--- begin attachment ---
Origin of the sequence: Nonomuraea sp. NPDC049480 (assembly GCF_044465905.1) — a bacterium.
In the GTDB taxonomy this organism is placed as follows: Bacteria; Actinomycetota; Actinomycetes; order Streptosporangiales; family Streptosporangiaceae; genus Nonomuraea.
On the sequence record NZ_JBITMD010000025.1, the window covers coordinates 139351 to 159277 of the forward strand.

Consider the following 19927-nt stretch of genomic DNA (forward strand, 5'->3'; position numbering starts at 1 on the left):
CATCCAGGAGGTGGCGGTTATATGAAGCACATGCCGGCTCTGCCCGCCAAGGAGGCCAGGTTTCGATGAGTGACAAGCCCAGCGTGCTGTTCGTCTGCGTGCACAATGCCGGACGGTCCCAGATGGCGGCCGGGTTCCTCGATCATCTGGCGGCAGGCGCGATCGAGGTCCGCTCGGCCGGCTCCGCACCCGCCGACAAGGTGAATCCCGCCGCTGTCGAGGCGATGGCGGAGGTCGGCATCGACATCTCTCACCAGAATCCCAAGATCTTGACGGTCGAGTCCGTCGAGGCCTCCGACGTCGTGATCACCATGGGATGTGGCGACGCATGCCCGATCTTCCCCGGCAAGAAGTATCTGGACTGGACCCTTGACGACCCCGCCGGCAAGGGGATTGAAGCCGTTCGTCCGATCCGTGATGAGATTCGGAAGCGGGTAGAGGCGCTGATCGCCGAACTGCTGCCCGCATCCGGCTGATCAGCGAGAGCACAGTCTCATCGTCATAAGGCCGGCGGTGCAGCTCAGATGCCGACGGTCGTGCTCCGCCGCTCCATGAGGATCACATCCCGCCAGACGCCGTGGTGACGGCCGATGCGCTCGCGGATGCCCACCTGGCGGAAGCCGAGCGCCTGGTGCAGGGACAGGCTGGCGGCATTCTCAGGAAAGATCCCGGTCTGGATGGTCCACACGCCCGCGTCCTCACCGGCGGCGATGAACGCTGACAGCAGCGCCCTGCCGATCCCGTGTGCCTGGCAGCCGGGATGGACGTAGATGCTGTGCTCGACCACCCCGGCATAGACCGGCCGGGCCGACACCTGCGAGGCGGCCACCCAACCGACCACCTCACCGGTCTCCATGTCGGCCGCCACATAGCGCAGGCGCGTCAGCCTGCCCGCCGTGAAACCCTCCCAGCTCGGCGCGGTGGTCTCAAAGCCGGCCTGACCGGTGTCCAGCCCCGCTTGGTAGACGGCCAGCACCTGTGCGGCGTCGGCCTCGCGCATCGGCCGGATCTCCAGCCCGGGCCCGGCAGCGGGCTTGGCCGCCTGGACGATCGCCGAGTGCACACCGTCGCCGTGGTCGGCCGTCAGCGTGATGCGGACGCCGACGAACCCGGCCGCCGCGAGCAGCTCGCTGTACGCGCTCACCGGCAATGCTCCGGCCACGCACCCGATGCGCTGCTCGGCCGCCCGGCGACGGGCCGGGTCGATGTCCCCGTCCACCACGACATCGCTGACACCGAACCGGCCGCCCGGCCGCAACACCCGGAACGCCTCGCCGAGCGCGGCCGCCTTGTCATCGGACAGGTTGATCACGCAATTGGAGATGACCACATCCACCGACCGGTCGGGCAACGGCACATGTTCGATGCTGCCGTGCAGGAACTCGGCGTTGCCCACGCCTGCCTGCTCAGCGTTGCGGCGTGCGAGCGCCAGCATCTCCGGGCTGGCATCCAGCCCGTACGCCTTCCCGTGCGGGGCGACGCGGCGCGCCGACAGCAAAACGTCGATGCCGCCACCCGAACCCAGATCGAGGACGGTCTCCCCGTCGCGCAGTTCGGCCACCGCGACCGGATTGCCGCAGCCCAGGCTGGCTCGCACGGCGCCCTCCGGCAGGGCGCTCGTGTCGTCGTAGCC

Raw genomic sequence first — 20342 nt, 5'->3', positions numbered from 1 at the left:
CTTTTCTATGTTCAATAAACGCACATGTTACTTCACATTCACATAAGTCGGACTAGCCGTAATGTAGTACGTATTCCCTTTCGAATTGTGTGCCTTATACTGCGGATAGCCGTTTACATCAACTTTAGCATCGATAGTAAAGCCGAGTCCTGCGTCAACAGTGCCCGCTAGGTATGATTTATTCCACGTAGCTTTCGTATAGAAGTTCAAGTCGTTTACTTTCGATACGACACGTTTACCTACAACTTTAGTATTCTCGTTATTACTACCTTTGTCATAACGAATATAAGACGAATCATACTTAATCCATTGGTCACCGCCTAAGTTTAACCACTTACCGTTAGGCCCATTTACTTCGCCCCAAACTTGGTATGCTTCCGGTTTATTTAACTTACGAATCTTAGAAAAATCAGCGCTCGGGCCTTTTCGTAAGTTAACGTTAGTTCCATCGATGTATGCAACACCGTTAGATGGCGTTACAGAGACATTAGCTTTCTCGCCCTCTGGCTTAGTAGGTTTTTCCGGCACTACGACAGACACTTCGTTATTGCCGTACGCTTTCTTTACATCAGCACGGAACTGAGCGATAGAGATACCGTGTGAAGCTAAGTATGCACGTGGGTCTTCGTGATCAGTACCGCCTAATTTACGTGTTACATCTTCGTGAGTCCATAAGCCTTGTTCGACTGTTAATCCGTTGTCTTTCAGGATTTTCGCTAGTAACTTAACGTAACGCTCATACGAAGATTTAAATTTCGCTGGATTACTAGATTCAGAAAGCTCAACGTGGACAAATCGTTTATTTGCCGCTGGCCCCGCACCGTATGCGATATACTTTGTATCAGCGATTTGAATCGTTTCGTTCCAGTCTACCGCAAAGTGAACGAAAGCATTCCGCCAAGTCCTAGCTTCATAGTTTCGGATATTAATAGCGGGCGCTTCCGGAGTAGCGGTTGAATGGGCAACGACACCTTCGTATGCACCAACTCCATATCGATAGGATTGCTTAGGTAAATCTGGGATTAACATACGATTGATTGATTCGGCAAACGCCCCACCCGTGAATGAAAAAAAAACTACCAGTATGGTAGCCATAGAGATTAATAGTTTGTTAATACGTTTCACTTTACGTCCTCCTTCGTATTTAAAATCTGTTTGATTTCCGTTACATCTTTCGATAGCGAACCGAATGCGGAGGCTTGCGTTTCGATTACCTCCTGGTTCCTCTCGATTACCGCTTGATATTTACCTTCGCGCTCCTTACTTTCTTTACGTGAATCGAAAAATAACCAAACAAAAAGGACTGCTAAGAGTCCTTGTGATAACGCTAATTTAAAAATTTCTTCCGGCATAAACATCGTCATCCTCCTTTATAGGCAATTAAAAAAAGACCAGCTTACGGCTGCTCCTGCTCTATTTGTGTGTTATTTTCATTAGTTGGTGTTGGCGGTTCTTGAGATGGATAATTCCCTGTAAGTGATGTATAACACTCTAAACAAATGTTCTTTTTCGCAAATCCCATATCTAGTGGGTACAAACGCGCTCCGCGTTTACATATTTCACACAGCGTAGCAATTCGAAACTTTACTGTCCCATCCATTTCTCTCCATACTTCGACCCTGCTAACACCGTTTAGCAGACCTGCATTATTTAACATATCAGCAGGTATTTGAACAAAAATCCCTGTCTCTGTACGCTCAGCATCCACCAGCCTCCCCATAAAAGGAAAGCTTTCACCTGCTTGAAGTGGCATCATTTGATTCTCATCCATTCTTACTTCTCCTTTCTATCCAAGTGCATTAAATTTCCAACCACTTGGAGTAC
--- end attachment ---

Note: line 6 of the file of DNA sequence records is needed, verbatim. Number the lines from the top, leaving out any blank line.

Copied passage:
Raw genomic sequence first — 20342 nt, 5'->3', positions numbered from 1 at the left: